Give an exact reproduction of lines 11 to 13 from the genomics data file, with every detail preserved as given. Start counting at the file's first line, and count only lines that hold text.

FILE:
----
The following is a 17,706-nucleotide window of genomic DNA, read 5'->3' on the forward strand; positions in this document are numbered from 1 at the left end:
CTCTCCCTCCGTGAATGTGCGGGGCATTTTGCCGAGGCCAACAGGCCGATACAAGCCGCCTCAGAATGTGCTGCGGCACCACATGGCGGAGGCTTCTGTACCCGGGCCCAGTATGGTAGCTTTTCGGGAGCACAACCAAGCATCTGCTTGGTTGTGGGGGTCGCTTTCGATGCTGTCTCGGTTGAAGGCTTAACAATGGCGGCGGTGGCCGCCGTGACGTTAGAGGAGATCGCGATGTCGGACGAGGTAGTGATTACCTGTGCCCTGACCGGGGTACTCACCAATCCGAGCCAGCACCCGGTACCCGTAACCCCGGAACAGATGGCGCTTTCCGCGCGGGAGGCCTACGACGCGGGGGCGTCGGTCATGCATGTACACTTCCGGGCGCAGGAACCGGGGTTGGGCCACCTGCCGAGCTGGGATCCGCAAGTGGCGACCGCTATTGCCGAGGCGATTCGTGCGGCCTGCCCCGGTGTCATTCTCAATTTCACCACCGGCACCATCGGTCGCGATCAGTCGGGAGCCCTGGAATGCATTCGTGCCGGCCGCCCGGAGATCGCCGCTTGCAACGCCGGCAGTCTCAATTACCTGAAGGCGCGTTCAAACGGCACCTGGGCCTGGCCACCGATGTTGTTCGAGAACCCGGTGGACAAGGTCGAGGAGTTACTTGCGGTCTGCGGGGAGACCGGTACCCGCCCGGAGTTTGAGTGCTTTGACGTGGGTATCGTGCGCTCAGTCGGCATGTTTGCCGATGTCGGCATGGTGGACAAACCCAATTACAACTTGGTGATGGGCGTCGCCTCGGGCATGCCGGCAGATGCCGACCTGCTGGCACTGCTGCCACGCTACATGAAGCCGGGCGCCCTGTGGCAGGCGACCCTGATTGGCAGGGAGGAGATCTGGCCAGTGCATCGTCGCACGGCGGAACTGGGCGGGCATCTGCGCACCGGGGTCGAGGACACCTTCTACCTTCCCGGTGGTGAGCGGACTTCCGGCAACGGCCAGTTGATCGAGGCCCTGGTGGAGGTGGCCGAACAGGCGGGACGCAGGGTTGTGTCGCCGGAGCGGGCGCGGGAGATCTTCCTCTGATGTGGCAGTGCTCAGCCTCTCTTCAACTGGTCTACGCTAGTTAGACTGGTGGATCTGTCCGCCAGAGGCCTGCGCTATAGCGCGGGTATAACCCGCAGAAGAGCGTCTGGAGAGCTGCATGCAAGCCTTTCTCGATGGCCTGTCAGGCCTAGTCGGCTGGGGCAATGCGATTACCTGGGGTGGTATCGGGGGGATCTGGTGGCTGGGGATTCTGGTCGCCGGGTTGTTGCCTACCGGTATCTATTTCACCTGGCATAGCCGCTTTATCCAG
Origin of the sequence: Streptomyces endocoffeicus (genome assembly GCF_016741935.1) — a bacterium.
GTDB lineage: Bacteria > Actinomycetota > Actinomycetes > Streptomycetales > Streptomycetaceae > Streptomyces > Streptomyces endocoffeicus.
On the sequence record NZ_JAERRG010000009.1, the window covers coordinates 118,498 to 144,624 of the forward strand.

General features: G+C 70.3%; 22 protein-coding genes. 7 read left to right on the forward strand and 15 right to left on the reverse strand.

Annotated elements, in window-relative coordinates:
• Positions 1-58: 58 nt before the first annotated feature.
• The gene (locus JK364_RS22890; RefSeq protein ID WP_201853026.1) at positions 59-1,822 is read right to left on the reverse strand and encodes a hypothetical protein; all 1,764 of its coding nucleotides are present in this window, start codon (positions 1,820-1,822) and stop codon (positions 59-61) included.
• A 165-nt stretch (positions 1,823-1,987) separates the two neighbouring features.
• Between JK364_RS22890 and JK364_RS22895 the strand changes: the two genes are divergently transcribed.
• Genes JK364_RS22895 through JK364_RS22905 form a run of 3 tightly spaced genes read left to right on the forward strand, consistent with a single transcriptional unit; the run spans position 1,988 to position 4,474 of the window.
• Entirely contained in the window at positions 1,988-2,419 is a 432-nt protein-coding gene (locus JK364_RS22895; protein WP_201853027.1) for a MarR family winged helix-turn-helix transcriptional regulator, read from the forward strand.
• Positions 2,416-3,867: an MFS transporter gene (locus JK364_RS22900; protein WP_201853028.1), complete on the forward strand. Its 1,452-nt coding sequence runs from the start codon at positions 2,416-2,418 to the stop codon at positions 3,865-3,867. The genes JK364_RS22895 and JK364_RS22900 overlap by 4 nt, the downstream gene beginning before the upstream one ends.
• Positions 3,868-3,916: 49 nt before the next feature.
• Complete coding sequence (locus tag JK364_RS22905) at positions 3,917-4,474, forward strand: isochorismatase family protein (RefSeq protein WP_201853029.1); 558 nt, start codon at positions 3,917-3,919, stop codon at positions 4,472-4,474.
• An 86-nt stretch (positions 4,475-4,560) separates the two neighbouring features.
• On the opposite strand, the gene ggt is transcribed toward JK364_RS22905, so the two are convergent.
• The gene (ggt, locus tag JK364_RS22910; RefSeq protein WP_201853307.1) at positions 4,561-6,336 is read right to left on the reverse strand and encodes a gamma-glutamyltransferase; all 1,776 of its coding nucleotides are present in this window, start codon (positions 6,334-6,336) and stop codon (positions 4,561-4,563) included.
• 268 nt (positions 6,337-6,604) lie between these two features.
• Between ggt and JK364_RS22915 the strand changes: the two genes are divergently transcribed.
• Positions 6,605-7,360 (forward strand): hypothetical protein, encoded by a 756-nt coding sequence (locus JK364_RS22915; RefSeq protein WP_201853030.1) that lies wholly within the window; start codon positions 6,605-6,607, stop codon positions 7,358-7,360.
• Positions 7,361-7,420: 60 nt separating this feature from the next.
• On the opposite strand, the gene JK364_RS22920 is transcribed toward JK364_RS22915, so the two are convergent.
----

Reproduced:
• Between JK364_RS22890 and JK364_RS22895 the strand changes: the two genes are divergently transcribed.
• Genes JK364_RS22895 through JK364_RS22905 form a run of 3 tightly spaced genes read left to right on the forward strand, consistent with a single transcriptional unit; the run spans position 1,988 to position 4,474 of the window.
• Entirely contained in the window at positions 1,988-2,419 is a 432-nt protein-coding gene (locus JK364_RS22895; protein WP_201853027.1) for a MarR family winged helix-turn-helix transcriptional regulator, read from the forward strand.